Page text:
BODY COTORTIONS. Be real and admit that Miley’s twerking stance is basically just the backwards version of the torso origami showcased in THE LAST EXCORCISM (2010).
BODY MUTATION. When you are possessed your body can do crazy things that seem to go against the laws of nature. Your head can blow up like in THE BEAST WITHIN (1982), you can somehow stick a lipstick into your breast like in NIGHT OF THE DEMONS (1988) or your boobs can turn into monster faces like in MAUSOLEUM (1983)! In other words, if Miley doesn’t fit into her costume as well as she might- don’t blame her blame Satan!
SHAMELESS BEHAVIOR! Opinion has ranged from “Hey, that’s too sexy!” to “Hey that’s not sexy!” Dusty professional MADONNA sycophant CAMILLE PAGLIA even called MILEY’s performance “cringingly unsexy.” (Would-be pop stars take note: If you fail to deliver Jane Hathaway a lady boner, it isn’t art!) It’s as if disobedient CYRUS thought she could just wing it and have fun while Lady Gaga spent all her days practicing her precision SPROCKETS moves! This love it or leave it attitude and scandalous lack of shame over one’s physique can only bring to mind that rude scantily clad attic beast from [REC] (2007)! Don’t kids today realize empowerment requires flawless choreography and tailoring?
SEDUCTION OF MEN! If only there was some way to figure out why the first order of business for recently possessed gals is to seduce innocent older men! I know you must be thinking “ROBIN THICKE is not so much innocent as the dude that sang this past summer’s smash hit date rape anthem.” Yes, but don’t you understand that Satan speaks in symbols and codes? ROBIN THICKE is the son of ALAN THICKE and when you hear “son of ALAN THICKE” you subconsciously picture KIRK CAMERON, America’s greatest Christian! Oh Satan, you and your mocking trickery! How dare you!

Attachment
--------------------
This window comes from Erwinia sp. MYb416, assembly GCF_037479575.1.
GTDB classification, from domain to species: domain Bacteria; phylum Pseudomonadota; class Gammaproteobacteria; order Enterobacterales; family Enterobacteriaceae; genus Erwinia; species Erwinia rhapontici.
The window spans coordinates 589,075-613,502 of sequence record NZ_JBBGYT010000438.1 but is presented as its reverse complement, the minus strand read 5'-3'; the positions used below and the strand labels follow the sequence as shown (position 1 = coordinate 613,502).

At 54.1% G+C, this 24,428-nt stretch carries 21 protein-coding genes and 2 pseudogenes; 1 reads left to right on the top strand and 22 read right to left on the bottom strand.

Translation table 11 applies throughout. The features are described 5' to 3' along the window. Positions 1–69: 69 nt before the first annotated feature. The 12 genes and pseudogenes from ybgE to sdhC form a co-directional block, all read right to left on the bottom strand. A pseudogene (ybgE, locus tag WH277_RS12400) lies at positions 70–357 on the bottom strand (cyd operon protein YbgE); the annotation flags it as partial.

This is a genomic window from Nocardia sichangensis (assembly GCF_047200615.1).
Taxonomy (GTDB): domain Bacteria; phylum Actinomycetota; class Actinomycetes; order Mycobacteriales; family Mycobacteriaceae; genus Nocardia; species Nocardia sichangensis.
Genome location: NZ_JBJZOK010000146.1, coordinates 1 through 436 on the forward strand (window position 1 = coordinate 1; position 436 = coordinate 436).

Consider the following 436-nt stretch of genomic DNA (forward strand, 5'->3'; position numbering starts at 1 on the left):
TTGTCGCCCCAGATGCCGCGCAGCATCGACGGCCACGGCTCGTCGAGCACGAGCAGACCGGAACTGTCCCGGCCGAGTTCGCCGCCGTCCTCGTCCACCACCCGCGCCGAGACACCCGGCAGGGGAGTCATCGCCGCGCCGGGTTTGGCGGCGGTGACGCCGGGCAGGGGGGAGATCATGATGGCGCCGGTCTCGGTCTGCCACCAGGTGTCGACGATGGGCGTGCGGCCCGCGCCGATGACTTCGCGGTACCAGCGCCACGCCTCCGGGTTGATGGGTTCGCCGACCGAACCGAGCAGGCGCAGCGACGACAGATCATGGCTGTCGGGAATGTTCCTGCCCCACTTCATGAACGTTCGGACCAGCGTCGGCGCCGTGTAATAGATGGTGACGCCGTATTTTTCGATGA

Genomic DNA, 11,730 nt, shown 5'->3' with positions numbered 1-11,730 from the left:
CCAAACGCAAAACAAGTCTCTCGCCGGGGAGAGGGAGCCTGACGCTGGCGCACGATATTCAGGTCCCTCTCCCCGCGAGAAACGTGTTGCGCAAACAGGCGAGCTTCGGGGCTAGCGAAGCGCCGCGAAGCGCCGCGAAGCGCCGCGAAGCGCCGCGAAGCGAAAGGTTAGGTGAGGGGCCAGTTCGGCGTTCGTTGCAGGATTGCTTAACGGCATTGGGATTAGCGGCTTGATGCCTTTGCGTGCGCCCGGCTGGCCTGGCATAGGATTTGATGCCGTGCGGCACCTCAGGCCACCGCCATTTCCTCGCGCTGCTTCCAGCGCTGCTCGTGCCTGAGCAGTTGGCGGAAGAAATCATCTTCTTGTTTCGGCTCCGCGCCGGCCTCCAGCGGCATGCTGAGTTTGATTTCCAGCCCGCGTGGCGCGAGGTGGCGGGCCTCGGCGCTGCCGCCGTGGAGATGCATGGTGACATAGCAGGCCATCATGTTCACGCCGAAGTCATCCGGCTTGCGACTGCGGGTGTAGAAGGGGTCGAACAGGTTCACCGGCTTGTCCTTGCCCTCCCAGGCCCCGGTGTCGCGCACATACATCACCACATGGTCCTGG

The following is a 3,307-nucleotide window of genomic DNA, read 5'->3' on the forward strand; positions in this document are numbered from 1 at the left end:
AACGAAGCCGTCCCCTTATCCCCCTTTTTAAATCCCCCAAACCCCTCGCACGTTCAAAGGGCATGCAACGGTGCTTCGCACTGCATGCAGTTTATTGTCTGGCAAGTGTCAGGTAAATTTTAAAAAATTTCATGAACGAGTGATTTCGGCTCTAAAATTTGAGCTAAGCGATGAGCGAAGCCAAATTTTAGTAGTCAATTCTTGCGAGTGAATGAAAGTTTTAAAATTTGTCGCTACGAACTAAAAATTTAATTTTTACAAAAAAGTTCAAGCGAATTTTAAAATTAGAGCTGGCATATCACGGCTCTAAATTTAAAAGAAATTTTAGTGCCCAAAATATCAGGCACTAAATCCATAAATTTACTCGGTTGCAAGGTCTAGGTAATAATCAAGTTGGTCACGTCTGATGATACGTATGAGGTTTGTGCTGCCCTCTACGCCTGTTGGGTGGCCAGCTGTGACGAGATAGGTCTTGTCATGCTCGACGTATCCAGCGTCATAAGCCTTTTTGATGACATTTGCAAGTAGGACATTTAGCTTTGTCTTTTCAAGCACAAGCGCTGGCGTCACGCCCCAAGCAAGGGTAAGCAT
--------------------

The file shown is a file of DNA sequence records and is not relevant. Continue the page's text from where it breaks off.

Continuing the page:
O.K., now I’m just being facetious…but only half so. I truly think if you look under the hood of the hysterical outrage to CYRUS’s performance you’ll see the same engine that drives your standard possession film. Fear of female sexuality doesn’t even begin to cover it (though it’s a crucial start), something tells me CYRUS could be as sexy as she wanted to be as long as she respectfully emulated an approved icon like deceased exploited trainwreck MARILYN MONROE (see: MADONNA) or expressed the proper reverence and gratitude toward fame and commerce (see: LADY GAGA). Instead her entire shindig was a goofy, gangly, semi-bratty, free-spirited blow-off to the status quo and no, that’s not going to sit well with certain folks.